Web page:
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Fine map of the southern half of Arizona and New Mexico, focusing on the Indian Battles fought against Geronimo and the Chiricahua Indians in the summer of 1886.

The map covers all of Arizona and New Mexico south of 34 N, from Phoenix on the west to not quite Roswell on the east, northern Sonora to well below Hermosillo, and extreme west Texas.

At least 40 army forts, camps, and posts (some no longer in service) are located, as well as innumerable railroad whistle stops, ranches, and water holes.

In late March, 1886, Geronimo and his small band surrendered, presumably for the last time, to Lt. Col. George F. Crook, but within days, they bolted back into Mexico, having been convinced by a lying American bootlegger that they would be murdered as soon as they crossed into U.S. territory. In 1886, Nelson A. Miles replaced Crook as commander of forces fighting against Geronimo in the Department of Arizona.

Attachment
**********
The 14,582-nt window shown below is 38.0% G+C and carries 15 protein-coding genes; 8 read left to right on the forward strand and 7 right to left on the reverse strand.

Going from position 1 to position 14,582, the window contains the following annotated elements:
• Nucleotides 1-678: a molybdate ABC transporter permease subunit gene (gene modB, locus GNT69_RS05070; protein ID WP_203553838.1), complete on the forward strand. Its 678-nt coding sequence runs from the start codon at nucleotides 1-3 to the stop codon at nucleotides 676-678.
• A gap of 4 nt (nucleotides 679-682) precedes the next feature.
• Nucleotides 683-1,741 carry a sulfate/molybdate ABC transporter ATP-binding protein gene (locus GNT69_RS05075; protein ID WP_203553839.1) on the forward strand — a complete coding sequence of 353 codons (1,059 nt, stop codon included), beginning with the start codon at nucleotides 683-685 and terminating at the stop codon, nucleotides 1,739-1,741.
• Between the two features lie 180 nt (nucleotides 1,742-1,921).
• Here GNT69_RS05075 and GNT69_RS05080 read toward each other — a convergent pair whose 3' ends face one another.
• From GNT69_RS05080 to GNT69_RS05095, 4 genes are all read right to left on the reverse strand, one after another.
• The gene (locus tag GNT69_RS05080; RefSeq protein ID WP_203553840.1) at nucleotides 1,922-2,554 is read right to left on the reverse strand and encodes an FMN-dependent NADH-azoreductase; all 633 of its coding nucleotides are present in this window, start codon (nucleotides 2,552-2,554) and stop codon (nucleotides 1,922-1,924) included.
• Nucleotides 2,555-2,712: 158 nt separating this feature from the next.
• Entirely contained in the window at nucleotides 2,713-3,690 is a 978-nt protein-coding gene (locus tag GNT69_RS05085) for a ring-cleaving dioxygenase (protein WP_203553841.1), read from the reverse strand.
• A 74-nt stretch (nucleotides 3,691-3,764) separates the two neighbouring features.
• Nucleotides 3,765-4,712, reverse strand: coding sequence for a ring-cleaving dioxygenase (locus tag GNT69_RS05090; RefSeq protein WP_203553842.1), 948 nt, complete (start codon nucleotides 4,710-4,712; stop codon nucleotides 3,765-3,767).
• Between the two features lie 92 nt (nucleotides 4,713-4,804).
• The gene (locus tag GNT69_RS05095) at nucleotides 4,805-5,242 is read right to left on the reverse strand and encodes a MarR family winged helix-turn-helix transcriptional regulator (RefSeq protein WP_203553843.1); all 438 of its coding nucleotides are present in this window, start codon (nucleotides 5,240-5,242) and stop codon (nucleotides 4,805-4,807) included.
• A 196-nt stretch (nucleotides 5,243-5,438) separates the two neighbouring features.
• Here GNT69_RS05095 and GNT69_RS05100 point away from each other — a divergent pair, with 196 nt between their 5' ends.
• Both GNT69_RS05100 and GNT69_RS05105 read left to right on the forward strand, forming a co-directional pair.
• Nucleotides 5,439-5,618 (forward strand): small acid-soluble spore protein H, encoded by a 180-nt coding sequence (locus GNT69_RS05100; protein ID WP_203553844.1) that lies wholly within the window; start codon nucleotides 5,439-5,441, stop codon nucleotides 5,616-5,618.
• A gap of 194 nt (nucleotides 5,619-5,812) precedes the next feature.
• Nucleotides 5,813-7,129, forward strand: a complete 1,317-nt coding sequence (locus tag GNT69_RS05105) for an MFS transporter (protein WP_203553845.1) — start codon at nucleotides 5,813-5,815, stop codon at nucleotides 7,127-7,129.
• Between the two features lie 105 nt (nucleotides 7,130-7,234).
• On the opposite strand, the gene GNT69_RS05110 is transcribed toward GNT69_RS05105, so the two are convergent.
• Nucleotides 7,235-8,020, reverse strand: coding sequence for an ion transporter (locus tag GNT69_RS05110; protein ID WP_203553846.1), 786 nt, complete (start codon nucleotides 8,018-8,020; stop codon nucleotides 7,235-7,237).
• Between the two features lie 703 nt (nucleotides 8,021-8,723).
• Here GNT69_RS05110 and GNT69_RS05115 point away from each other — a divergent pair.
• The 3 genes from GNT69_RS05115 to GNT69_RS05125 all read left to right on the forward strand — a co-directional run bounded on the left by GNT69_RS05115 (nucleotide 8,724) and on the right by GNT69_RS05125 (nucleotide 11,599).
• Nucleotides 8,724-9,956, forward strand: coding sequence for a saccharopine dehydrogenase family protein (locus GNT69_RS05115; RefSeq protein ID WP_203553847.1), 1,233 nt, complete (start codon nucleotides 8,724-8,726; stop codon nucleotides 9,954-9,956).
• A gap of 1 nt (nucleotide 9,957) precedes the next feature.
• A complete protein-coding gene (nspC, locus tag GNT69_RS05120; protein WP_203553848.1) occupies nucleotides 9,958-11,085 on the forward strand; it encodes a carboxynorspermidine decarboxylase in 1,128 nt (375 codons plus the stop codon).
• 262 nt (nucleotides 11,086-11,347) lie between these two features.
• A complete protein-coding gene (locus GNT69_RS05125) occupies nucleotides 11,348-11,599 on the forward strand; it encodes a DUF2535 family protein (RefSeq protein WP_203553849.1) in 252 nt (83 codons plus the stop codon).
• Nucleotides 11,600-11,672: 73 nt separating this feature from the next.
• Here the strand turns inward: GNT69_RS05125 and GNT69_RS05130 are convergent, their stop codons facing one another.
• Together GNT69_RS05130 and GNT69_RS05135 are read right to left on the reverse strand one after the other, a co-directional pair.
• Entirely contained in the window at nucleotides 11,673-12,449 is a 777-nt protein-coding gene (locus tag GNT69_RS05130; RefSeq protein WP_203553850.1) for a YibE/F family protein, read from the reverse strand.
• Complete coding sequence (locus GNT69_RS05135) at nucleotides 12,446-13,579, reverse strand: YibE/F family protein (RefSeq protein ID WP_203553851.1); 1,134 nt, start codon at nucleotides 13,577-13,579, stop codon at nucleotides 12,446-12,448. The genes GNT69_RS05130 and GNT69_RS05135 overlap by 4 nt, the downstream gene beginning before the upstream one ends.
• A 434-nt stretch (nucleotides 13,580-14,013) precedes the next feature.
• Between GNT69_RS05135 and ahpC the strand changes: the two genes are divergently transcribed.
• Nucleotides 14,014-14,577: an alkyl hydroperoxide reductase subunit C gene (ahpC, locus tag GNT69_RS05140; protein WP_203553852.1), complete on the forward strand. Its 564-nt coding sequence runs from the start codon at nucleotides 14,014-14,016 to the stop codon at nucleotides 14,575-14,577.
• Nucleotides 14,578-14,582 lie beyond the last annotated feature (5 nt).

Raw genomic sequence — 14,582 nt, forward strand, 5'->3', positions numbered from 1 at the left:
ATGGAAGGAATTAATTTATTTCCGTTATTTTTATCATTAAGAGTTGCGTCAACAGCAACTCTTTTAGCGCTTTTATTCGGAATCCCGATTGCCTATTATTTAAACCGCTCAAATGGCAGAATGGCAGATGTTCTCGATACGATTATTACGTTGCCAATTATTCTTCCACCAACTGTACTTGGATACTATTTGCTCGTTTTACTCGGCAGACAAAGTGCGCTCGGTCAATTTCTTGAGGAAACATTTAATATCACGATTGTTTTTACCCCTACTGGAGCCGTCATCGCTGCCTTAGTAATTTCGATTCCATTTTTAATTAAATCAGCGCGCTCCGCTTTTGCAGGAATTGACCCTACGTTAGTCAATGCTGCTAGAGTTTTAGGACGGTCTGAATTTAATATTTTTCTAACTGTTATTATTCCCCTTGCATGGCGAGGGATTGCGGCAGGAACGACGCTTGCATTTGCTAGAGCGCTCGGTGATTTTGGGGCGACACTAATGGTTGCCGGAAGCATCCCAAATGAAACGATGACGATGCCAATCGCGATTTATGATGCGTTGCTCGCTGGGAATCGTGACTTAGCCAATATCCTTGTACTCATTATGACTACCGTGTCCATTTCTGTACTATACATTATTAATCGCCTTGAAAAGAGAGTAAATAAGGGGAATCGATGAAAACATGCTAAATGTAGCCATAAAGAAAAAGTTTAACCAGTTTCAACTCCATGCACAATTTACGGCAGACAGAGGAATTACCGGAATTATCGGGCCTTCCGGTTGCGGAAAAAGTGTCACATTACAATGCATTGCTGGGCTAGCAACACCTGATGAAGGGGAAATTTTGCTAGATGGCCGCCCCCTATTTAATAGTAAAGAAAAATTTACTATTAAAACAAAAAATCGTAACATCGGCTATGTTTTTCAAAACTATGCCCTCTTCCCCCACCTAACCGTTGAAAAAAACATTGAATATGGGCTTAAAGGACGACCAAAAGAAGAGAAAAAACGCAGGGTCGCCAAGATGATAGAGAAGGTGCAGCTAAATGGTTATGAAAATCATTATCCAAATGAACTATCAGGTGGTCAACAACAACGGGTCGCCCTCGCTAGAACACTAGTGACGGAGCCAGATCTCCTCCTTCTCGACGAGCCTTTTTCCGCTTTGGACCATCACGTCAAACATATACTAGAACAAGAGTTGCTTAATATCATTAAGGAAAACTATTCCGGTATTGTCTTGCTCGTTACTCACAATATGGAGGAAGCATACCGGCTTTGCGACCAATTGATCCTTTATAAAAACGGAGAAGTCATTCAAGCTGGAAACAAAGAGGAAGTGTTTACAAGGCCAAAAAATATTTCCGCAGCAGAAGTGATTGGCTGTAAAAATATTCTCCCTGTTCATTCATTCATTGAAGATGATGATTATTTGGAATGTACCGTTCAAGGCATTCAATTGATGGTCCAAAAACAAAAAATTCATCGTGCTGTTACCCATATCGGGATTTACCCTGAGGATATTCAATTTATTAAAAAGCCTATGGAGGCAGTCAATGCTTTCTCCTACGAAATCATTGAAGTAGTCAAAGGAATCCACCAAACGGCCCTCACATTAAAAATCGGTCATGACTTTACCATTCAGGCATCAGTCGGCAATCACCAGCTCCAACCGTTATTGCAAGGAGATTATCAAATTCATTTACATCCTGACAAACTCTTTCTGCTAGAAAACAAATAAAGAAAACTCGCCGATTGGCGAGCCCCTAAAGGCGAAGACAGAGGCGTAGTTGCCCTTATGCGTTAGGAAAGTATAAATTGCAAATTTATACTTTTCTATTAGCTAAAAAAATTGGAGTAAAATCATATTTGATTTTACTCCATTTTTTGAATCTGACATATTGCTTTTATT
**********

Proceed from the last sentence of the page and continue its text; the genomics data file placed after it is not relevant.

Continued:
Crook had relied heavily on Apache scouts in his efforts to capture the Chiricahua leader. Instead, Miles relied on white troops, who eventually traveled 3,000 miles without success as they tracked Geronimo through the tortuous Sierra Madre Mountains. Finally, First Lieutenant Charles B. Gatewood, who had studied Apache ways, succeeded in negotiating a surrender, under the terms of which Geronimo and his followers agreed to spend two years in a Florida reservation. Geronimo agreed on these terms, being unaware of the real plot behind the negotiations (that there was no intent to let them go back in their native lands). The exile included even the Chiricahuas who had worked for the army, in violation of Miles' agreement with them.